This patent application from an Israeli company is a machine for printing onto frothed milk on the top surface of premium coffees, such as café au lait, cappuccino, latte or the like. It is already carried out manually, by pouring coffee solution onto the frothed milk in a pattern, pouring frothed milk on the coffee while moving it, or by using a utensil dipped in coffee to trace a design.

Sept-15The printer consists of an ink jet printhead on an X-Y gantry so that the printhead can be moved across the top of the coffee cup 9 in both axes. The cup isn’t moved so as not to disturb the foamed milk and hence the image being printed. The only adjustment involving the cup is the height and hence spacing between the foamed milk surface and the printhead, adjusted by table 8.

The “ink” printed is a coffee solution. The system enables much more elaborate designs to be printed compared to manual methods, plus repeatability.

Low-cost moulded page array printhead from HP

WO 2015/116025 A1
Flexible carrier
Hewlett-Packard Development Company

This review is from a further batch of patent applications describing more details of HP’s moulded printheads. We discussed these in the September/October 2014 issue of Directions. HP introduced their low-cost page array printhead in the OfficeJet Pro X printer in 2013. The printhead used consists of a staggered array of four colour dies.

The new moulded printhead design has some important benefits. First of all it allows the use of much narrower silicon dies. Patent applications related to the first low-cost page array printhead design described the die size as 5 mm wide. The moulded printhead patent applications describe the dies as “slivers” 500 microns wide, so an order of magnitude narrower.

The use of moulded epoxy resin for the body of the printhead significantly reduces the cost of the substrate for the dies – considerably cheaper than others previously considered or used, such as silicon, glass, ceramic and so on. HP is also able to incorporate in-flight drop detection or image scanning into the moulding on the front face. In addition other patent applications describe ink property sensing and ink level detection.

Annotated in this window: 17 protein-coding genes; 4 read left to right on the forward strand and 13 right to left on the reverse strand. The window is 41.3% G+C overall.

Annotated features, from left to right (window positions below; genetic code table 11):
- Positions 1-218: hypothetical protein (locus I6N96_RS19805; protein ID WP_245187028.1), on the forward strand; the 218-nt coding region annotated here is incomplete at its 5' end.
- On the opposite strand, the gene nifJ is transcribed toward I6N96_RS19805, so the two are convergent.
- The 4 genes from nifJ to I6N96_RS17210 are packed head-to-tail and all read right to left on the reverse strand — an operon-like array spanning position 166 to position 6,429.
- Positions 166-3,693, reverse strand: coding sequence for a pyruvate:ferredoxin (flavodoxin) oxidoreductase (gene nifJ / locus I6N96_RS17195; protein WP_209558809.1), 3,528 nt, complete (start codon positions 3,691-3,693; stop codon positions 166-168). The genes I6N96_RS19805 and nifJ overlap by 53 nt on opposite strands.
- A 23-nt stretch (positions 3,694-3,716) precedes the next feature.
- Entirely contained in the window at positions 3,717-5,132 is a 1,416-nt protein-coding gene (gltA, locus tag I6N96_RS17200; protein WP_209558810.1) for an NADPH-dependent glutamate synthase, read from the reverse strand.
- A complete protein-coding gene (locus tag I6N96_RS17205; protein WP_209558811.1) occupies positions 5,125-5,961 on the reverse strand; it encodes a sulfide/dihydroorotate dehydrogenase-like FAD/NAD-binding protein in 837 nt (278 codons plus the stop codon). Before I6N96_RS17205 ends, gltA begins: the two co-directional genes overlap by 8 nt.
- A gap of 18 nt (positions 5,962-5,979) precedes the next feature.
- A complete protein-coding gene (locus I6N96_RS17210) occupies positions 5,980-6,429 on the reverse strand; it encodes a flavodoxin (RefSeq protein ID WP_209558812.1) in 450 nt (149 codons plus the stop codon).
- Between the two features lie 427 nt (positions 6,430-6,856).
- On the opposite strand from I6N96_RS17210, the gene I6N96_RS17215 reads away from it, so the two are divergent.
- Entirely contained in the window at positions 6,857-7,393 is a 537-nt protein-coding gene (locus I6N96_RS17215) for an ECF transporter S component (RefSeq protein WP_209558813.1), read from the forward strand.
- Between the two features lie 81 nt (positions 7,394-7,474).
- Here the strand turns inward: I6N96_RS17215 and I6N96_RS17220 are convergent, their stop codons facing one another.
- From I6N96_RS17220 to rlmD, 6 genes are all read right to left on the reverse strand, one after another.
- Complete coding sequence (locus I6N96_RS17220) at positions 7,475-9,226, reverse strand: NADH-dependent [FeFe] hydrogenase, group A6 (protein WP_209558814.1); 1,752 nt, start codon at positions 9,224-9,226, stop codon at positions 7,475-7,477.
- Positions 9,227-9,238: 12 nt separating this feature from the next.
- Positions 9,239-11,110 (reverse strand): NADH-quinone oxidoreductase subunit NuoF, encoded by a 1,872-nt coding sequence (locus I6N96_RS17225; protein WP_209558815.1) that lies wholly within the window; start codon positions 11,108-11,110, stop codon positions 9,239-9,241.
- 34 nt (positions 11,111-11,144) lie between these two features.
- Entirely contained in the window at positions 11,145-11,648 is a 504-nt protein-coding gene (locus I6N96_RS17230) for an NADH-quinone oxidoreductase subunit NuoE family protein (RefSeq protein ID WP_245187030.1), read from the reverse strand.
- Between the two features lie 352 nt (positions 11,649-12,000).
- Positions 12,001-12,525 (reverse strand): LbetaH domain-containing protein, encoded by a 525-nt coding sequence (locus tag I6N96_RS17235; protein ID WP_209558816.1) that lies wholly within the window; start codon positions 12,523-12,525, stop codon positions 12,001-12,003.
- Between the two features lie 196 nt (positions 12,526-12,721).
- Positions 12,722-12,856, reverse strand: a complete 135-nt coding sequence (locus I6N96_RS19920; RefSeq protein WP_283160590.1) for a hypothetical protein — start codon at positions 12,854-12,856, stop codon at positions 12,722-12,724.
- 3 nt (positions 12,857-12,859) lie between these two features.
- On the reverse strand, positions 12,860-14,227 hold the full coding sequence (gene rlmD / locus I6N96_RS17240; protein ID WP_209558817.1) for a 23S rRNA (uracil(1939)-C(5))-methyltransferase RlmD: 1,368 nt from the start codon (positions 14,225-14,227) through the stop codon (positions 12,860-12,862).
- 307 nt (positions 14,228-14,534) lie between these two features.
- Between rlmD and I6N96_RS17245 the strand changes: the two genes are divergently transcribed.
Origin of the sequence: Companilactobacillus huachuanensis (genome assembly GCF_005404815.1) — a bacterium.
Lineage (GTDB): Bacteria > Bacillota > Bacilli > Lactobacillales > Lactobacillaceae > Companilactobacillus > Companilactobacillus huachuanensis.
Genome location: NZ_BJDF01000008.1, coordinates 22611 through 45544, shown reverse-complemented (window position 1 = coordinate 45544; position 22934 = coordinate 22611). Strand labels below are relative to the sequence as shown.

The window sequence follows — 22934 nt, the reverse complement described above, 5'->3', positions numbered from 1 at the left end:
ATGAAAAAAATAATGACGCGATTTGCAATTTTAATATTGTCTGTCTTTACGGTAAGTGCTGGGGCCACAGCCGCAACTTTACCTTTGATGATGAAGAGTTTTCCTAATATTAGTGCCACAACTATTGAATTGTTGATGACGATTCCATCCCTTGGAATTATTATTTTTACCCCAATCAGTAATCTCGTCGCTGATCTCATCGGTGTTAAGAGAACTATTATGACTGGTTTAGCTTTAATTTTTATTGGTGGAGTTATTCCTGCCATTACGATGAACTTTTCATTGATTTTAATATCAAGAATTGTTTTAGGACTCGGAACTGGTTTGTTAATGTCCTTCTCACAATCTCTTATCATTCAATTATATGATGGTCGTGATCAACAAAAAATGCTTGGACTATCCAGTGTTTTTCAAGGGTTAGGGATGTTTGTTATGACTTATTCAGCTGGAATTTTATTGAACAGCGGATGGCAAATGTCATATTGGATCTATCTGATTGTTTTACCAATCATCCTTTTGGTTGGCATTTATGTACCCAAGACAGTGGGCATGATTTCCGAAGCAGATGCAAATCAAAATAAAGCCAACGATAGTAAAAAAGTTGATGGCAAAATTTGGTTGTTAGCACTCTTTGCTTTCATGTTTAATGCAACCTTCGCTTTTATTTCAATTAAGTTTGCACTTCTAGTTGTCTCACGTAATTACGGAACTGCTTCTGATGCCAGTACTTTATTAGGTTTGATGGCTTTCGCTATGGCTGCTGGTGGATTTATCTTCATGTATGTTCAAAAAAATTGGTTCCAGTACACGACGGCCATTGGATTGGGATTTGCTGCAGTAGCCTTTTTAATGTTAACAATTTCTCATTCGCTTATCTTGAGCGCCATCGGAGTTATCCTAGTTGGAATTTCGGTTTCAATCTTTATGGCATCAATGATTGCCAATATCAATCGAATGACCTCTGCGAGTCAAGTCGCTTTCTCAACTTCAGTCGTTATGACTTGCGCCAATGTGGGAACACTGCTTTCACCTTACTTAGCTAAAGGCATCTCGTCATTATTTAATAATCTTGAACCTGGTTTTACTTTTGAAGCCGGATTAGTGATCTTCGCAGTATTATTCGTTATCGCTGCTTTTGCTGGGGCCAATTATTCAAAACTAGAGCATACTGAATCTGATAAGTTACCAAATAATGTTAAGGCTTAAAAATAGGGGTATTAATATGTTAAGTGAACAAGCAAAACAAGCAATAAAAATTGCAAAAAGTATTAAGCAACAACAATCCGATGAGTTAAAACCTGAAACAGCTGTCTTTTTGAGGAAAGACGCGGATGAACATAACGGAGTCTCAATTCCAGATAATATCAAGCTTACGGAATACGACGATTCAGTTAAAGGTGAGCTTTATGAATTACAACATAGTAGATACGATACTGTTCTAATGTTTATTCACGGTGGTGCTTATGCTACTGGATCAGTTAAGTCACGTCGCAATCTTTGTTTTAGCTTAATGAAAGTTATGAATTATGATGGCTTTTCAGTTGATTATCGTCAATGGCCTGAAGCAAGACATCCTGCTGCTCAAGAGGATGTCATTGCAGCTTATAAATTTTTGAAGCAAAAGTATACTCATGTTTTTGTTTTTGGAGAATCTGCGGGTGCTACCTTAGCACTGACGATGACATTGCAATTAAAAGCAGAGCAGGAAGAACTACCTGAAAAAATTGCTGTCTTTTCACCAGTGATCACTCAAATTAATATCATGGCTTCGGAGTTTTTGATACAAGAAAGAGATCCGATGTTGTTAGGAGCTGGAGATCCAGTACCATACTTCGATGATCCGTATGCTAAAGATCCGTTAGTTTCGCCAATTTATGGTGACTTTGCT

The first of the patent applications we have selected for review describes the manufacturing processes for the moulded printhead, in particular the use of a flexible carrier sheet.

Aug-15aThe first stage of the manufacturing process is to fix a flex circuit 66 with conductors 22 on to a flexible carrier sheet 68 with a thermal release tape 70. The flexible carrier sheet used can be cured epoxy sheet or a high temperature plastic. It is also possible to use semi-rigid and rigid materials such as metal, carbon fibre, composites etc. by adding grooves so that in the final stage of manufacturing the substrate can be peeled away.

The printhead die 12 is then positioned over the gap 72 in the flex circuit. The die is 500 microns wide, 100 microns thick and 26 mm long. Dry etching is used to form the ink flow port 56. This is possible and viable due to the thin structure.